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dc.contributor.authorBlackmon, Janiece L.en_US
dc.description.abstractThe purpose of this research project has been to shed light on the experiences of Black women in Afrocentric groupsâ Nation of Gods and Earths, the Black Panther Party, and Rastafariansâ that operated on the fringes of society during the 1960s through the early 2000s. This work articulates the gender dynamics between the men and women of the groups. In it, I trace the history of Black nationalism and identity in the United States in the late 19th century to the 20th century which set the framework for the formation of the Nation of Gods and Earths (NGE), the Black Panther Party(BPP), and Rastafarianism and its members to see themselves as a part of the Black nation or community and the women of these groups to see their identity tied in with the goals and desires of the group not as one set on individualistic ambitions.

The Africana womanist did not see herself as an individual but rather a vital part of the entire Black community. From a feminist perspective, it would appear as though the women of these Afrocentric fringe groups were marginalized and oppressed by the men but this perspective fails to give credence to the fact that Rasta women, Earthsâ the female members of the NGEâ and women Panthers saw race and racism as a more pressing issue than that of sexism. That is not to say that women in these groups did not question or challenge some of the sexist actions of their male counterparts. When there was a challenge it was done so in a way that reminded the men of the tenets of their respective group and their responsibility to uphold those principles; principles that required the men to consider the women as equally valuable in the cause of the group and deserving of just treatment.

While adhering to a gender order that afforded the male members a more visible position, the women of this study did not view their positions as mothers, wives, and sister members as a hindrance to their own personal joy or freedom. In fact, using an Africana womanist point of view, they would argue that it was in the best interest of the entire Rasta, NGE, or BPP and by extension, the Black community for them to own their statuses as a form of empowerment. For it was through their wombs and nurturing that the next generation would be born, through their providing a stable home that would allow their husbands to focus their attentions on the issues concerning their communities outward and through their role as supportive â sistersâ encouraging the men that the community could advance socially.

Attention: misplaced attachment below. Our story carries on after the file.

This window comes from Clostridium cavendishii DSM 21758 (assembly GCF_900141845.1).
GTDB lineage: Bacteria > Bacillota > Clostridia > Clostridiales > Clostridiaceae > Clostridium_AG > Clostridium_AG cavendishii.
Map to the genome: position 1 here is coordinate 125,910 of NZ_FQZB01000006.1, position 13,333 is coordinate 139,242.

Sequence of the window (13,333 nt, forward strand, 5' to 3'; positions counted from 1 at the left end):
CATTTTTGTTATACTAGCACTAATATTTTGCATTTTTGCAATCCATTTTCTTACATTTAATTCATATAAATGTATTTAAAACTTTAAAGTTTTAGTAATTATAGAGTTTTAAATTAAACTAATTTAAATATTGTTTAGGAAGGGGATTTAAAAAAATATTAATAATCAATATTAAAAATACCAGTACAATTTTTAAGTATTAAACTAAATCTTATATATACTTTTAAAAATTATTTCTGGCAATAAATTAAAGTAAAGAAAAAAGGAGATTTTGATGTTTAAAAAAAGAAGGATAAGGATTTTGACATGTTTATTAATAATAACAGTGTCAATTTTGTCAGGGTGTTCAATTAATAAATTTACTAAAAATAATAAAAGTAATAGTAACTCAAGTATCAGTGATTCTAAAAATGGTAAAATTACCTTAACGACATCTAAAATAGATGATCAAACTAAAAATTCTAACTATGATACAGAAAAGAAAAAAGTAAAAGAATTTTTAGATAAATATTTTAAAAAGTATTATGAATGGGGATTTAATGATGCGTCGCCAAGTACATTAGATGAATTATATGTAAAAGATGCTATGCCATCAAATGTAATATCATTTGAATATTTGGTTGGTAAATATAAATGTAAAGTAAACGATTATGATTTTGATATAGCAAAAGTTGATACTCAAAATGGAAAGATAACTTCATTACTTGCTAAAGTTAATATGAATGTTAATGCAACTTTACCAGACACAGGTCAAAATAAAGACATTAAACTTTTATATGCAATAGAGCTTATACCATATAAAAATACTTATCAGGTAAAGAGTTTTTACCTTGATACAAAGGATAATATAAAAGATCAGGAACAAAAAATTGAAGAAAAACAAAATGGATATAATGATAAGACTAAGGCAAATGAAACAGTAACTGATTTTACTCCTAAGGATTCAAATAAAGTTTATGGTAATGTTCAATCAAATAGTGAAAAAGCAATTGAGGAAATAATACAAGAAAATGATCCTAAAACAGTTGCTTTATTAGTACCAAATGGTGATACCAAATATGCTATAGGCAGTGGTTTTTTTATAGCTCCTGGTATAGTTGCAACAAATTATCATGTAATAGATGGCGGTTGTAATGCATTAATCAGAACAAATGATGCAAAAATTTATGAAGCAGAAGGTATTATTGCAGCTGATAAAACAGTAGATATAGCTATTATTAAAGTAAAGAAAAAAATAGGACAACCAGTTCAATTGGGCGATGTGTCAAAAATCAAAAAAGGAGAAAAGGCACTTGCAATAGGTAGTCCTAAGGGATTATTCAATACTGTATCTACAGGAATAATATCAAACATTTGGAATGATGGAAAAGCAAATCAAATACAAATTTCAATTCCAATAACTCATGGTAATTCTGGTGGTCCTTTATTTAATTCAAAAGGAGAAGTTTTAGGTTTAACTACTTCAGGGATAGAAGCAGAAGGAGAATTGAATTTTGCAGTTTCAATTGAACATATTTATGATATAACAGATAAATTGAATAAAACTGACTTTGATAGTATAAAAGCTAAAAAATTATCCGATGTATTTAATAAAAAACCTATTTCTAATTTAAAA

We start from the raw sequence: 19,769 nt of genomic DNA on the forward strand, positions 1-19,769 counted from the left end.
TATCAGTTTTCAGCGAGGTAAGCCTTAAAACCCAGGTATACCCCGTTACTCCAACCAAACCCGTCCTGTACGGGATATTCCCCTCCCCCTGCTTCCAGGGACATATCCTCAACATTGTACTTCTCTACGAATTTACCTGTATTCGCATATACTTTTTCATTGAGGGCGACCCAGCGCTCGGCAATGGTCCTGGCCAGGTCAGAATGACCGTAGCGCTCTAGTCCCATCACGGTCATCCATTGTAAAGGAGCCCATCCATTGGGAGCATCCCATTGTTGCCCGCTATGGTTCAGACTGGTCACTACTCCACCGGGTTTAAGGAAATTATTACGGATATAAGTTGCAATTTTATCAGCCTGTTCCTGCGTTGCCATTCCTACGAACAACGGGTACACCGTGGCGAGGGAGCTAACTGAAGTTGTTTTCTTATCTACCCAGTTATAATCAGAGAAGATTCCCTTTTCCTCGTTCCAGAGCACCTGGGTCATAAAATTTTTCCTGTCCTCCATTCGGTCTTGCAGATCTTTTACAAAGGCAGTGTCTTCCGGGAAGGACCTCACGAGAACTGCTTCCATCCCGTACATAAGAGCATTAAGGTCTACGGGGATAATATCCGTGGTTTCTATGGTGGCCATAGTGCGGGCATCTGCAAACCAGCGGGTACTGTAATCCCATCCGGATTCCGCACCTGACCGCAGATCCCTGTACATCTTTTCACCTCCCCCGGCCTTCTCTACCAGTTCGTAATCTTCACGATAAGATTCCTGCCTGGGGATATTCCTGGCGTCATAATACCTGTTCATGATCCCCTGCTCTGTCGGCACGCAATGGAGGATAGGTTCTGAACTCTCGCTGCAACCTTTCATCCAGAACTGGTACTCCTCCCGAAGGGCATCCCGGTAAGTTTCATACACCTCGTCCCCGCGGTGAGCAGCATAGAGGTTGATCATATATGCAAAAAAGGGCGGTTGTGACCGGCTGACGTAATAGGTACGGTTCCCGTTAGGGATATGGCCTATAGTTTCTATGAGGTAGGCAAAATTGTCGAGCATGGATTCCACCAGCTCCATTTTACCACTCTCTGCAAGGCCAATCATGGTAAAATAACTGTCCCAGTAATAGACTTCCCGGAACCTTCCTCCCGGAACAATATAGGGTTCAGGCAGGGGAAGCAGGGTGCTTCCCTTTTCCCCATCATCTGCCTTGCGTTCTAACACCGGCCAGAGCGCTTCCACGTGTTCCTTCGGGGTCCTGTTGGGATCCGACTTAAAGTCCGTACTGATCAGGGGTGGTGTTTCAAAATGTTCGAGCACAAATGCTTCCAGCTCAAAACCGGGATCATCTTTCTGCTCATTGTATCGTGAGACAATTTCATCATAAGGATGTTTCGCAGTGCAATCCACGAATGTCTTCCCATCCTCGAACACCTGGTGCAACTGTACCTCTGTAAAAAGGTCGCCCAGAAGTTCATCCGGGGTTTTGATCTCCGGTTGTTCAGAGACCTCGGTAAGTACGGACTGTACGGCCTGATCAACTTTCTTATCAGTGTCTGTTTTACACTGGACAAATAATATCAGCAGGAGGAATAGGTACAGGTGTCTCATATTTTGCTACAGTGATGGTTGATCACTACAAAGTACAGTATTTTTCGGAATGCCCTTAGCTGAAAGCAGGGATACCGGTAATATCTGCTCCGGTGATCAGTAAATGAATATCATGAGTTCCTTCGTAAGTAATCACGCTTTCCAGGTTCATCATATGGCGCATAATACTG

dc.publisherVirginia Techen_US
dc.rightsI hereby certify that, if appropriate, I have obtained and attached hereto a written permission statement from the owner(s) of each third party copyrighted matter to be included in my thesis, dissertation, or project report, allowing distribution as specified below. I certify that the version I submitted is the same as that approved by my advisory committee. I hereby grant to Virginia Tech or its agents the non-exclusive license to archive and make accessible, under the conditions specified below, my thesis, dissertation, or project report in whole or in part in all forms of media, now or hereafter known. I retain all other ownership rights to the copyright of the thesis, dissertation or project report. I also retain the right to use in future works (such as articles or books) all or part of this thesis, dissertation, or project report.en_US
dc.subjectNation of Gods and Earthsen_US
dc.subjectBlack Panther Partyen_US
dc.subjectAfricana womanismen_US
dc.titleI Am Because We Are: Africana Womanism as a Vehicle of Empowerment and Influenceen_US
dc.description.degreeMaster of Artsen_US of Artsen_US Polytechnic Institute and State Universityen_US
dc.contributor.committeechairBunch-Lyons, Beverlyen_US
dc.contributor.committeememberShadle, Brett L.en_US
dc.contributor.committeememberFarrar, Haywarden_US

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